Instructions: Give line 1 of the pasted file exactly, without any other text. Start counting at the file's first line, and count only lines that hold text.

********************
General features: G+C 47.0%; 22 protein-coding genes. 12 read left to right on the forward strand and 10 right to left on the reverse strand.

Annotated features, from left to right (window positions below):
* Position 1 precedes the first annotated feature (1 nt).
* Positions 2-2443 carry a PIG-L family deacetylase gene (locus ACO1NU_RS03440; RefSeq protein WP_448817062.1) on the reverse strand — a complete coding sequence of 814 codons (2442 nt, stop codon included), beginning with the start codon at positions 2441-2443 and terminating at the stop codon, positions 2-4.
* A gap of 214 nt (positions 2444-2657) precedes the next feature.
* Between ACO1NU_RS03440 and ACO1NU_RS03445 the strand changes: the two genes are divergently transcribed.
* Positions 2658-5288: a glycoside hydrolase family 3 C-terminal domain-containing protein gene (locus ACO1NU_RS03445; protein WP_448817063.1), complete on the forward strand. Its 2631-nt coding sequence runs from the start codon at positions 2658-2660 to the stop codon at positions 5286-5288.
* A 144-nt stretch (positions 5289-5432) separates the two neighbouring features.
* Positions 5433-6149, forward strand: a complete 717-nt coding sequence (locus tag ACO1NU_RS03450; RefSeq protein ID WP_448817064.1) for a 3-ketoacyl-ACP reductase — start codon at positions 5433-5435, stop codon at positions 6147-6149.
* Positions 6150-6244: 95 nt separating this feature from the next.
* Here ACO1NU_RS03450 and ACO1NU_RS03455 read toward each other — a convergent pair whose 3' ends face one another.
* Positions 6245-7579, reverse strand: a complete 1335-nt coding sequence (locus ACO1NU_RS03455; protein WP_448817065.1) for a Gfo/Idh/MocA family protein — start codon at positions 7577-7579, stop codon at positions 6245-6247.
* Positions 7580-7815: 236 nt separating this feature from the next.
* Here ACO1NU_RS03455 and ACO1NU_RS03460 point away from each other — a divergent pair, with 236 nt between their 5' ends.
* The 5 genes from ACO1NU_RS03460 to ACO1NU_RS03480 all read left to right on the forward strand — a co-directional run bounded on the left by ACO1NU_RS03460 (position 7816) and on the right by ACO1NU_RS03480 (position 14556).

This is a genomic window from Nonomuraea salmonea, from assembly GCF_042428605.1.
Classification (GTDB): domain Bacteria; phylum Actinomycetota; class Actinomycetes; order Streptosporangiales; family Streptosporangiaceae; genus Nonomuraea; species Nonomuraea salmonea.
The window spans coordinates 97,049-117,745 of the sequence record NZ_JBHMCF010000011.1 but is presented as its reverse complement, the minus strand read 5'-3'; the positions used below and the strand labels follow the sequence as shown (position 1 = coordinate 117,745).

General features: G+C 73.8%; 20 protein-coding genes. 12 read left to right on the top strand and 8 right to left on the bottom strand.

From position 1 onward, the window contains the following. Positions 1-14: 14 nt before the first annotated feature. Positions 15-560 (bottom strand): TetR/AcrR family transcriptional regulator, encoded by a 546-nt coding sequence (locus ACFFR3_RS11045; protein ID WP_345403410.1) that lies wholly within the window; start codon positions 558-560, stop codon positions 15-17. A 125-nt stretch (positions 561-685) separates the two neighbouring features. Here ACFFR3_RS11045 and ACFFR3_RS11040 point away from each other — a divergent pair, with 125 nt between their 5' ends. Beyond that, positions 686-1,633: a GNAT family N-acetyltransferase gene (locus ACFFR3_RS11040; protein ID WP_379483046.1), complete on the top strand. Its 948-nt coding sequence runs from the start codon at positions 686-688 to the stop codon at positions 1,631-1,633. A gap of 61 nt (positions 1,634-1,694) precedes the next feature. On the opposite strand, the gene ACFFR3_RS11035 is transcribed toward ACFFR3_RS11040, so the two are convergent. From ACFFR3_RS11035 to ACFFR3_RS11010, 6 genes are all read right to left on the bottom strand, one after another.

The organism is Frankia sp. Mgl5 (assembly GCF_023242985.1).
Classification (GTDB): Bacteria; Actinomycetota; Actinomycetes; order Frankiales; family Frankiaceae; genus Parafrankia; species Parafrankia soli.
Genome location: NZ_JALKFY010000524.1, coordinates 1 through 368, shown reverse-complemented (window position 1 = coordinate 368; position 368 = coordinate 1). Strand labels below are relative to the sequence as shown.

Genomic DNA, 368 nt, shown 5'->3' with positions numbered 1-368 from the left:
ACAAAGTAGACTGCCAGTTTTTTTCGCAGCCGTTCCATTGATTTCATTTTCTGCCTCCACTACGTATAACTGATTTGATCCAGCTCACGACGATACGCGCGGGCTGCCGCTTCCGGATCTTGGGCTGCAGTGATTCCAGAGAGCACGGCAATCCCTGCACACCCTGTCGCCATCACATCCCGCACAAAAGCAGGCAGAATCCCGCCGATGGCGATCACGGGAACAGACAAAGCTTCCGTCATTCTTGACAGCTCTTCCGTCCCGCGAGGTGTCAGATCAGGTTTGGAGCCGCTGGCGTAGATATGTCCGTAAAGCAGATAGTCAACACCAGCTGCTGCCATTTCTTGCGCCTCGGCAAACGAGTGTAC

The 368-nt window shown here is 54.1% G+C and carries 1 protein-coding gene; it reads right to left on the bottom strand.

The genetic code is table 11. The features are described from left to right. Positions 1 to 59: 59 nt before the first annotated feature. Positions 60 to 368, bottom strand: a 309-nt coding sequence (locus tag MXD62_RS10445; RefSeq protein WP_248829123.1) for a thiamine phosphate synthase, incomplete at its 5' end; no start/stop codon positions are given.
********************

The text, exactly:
General features: G+C 47.0%; 22 protein-coding genes. 12 read left to right on the forward strand and 10 right to left on the reverse strand.